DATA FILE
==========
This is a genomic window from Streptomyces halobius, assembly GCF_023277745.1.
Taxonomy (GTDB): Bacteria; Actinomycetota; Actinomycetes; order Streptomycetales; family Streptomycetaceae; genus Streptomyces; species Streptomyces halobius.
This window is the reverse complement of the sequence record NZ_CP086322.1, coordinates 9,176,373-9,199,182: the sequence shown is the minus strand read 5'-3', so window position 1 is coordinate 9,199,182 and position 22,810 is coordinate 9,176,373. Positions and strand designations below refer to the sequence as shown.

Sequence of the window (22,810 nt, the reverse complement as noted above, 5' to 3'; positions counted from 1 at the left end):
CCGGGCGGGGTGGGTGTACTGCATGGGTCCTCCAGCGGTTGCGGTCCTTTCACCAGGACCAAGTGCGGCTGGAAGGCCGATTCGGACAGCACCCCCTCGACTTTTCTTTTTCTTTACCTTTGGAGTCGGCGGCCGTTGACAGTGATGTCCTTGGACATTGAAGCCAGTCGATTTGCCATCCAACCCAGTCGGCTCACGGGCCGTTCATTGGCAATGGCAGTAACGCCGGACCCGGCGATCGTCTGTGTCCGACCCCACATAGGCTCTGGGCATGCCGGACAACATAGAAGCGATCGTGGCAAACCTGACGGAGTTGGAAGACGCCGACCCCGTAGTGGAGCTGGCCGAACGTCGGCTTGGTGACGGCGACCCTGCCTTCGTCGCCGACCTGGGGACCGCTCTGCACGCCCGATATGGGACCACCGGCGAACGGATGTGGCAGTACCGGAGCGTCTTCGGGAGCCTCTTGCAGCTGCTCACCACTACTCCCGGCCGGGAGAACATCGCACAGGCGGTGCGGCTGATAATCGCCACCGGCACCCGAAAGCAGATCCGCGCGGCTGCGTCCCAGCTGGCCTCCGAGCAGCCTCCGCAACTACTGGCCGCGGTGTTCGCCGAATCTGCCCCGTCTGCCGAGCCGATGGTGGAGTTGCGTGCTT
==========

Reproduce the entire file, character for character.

This is a genomic window from Streptomyces halobius, assembly GCF_023277745.1.
Taxonomy (GTDB): Bacteria; Actinomycetota; Actinomycetes; order Streptomycetales; family Streptomycetaceae; genus Streptomyces; species Streptomyces halobius.
This window is the reverse complement of the sequence record NZ_CP086322.1, coordinates 9,176,373-9,199,182: the sequence shown is the minus strand read 5'-3', so window position 1 is coordinate 9,199,182 and position 22,810 is coordinate 9,176,373. Positions and strand designations below refer to the sequence as shown.

Sequence of the window (22,810 nt, the reverse complement as noted above, 5' to 3'; positions counted from 1 at the left end):
CCGGGCGGGGTGGGTGTACTGCATGGGTCCTCCAGCGGTTGCGGTCCTTTCACCAGGACCAAGTGCGGCTGGAAGGCCGATTCGGACAGCACCCCCTCGACTTTTCTTTTTCTTTACCTTTGGAGTCGGCGGCCGTTGACAGTGATGTCCTTGGACATTGAAGCCAGTCGATTTGCCATCCAACCCAGTCGGCTCACGGGCCGTTCATTGGCAATGGCAGTAACGCCGGACCCGGCGATCGTCTGTGTCCGACCCCACATAGGCTCTGGGCATGCCGGACAACATAGAAGCGATCGTGGCAAACCTGACGGAGTTGGAAGACGCCGACCCCGTAGTGGAGCTGGCCGAACGTCGGCTTGGTGACGGCGACCCTGCCTTCGTCGCCGACCTGGGGACCGCTCTGCACGCCCGATATGGGACCACCGGCGAACGGATGTGGCAGTACCGGAGCGTCTTCGGGAGCCTCTTGCAGCTGCTCACCACTACTCCCGGCCGGGAGAACATCGCACAGGCGGTGCGGCTGATAATCGCCACCGGCACCCGAAAGCAGATCCGCGCGGCTGCGTCCCAGCTGGCCTCCGAGCAGCCTCCGCAACTACTGGCCGCGGTGTTCGCCGAATCTGCCCCGTCTGCCGAGCCGATGGTGGAGTTGCGTGCTT